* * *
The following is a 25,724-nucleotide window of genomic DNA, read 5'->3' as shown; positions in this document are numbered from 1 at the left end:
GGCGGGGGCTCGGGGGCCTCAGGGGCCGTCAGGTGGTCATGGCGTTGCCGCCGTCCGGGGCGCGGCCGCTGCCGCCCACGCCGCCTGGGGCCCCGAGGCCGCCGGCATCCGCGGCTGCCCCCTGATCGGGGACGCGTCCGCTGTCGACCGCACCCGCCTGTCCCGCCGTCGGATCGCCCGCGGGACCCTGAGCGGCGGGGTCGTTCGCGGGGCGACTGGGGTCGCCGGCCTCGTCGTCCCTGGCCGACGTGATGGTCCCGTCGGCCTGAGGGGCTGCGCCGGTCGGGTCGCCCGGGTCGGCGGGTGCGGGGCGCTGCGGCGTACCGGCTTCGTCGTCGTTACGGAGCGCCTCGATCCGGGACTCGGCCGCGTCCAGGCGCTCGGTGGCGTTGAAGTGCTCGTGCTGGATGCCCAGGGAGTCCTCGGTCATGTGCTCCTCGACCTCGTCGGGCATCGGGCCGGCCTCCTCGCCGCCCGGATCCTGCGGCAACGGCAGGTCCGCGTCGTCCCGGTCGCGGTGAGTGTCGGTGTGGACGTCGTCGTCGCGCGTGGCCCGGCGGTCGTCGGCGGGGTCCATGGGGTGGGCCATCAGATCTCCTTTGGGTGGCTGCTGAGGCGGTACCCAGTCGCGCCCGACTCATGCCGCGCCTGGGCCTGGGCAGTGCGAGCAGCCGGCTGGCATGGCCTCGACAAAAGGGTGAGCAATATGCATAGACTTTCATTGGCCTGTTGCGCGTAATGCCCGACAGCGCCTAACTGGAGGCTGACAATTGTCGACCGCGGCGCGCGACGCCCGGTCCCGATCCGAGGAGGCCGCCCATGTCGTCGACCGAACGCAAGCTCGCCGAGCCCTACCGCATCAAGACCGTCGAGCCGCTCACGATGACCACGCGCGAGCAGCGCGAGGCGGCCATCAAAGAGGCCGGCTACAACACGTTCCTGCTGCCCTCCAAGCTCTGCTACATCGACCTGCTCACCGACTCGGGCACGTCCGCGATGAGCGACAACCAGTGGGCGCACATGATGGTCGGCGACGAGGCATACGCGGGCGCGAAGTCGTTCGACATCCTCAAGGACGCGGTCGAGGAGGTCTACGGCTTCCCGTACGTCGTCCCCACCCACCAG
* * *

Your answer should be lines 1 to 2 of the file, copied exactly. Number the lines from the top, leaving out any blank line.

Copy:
The following is a 25,724-nucleotide window of genomic DNA, read 5'->3' as shown; positions in this document are numbered from 1 at the left end:
GGCGGGGGCTCGGGGGCCTCAGGGGCCGTCAGGTGGTCATGGCGTTGCCGCCGTCCGGGGCGCGGCCGCTGCCGCCCACGCCGCCTGGGGCCCCGAGGCCGCCGGCATCCGCGGCTGCCCCCTGATCGGGGACGCGTCCGCTGTCGACCGCACCCGCCTGTCCCGCCGTCGGATCGCCCGCGGGACCCTGAGCGGCGGGGTCGTTCGCGGGGCGACTGGGGTCGCCGGCCTCGTCGTCCCTGGCCGACGTGATGGTCCCGTCGGCCTGAGGGGCTGCGCCGGTCGGGTCGCCCGGGTCGGCGGGTGCGGGGCGCTGCGGCGTACCGGCTTCGTCGTCGTTACGGAGCGCCTCGATCCGGGACTCGGCCGCGTCCAGGCGCTCGGTGGCGTTGAAGTGCTCGTGCTGGATGCCCAGGGAGTCCTCGGTCATGTGCTCCTCGACCTCGTCGGGCATCGGGCCGGCCTCCTCGCCGCCCGGATCCTGCGGCAACGGCAGGTCCGCGTCGTCCCGGTCGCGGTGAGTGTCGGTGTGGACGTCGTCGTCGCGCGTGGCCCGGCGGTCGTCGGCGGGGTCCATGGGGTGGGCCATCAGATCTCCTTTGGGTGGCTGCTGAGGCGGTACCCAGTCGCGCCCGACTCATGCCGCGCCTGGGCCTGGGCAGTGCGAGCAGCCGGCTGGCATGGCCTCGACAAAAGGGTGAGCAATATGCATAGACTTTCATTGGCCTGTTGCGCGTAATGCCCGACAGCGCCTAACTGGAGGCTGACAATTGTCGACCGCGGCGCGCGACGCCCGGTCCCGATCCGAGGAGGCCGCCCATGTCGTCGACCGAACGCAAGCTCGCCGAGCCCTACCGCATCAAGACCGTCGAGCCGCTCACGATGACCACGCGCGAGCAGCGCGAGGCGGCCATCAAAGAGGCCGGCTACAACACGTTCCTGCTGCCCTCCAAGCTCTGCTACATCGACCTGCTCACCGACTCGGGCACGTCCGCGATGAGCGACAACCAGTGGGCGCACATGATGGTCGGCGACGAGGCATACGCGGGCGCGAAGTCGTTCGACATCCTCAAGGACGCGGTCGAGGAGGTCTACGGCTTCCCGTACGTCGTCCCCACCCACCAG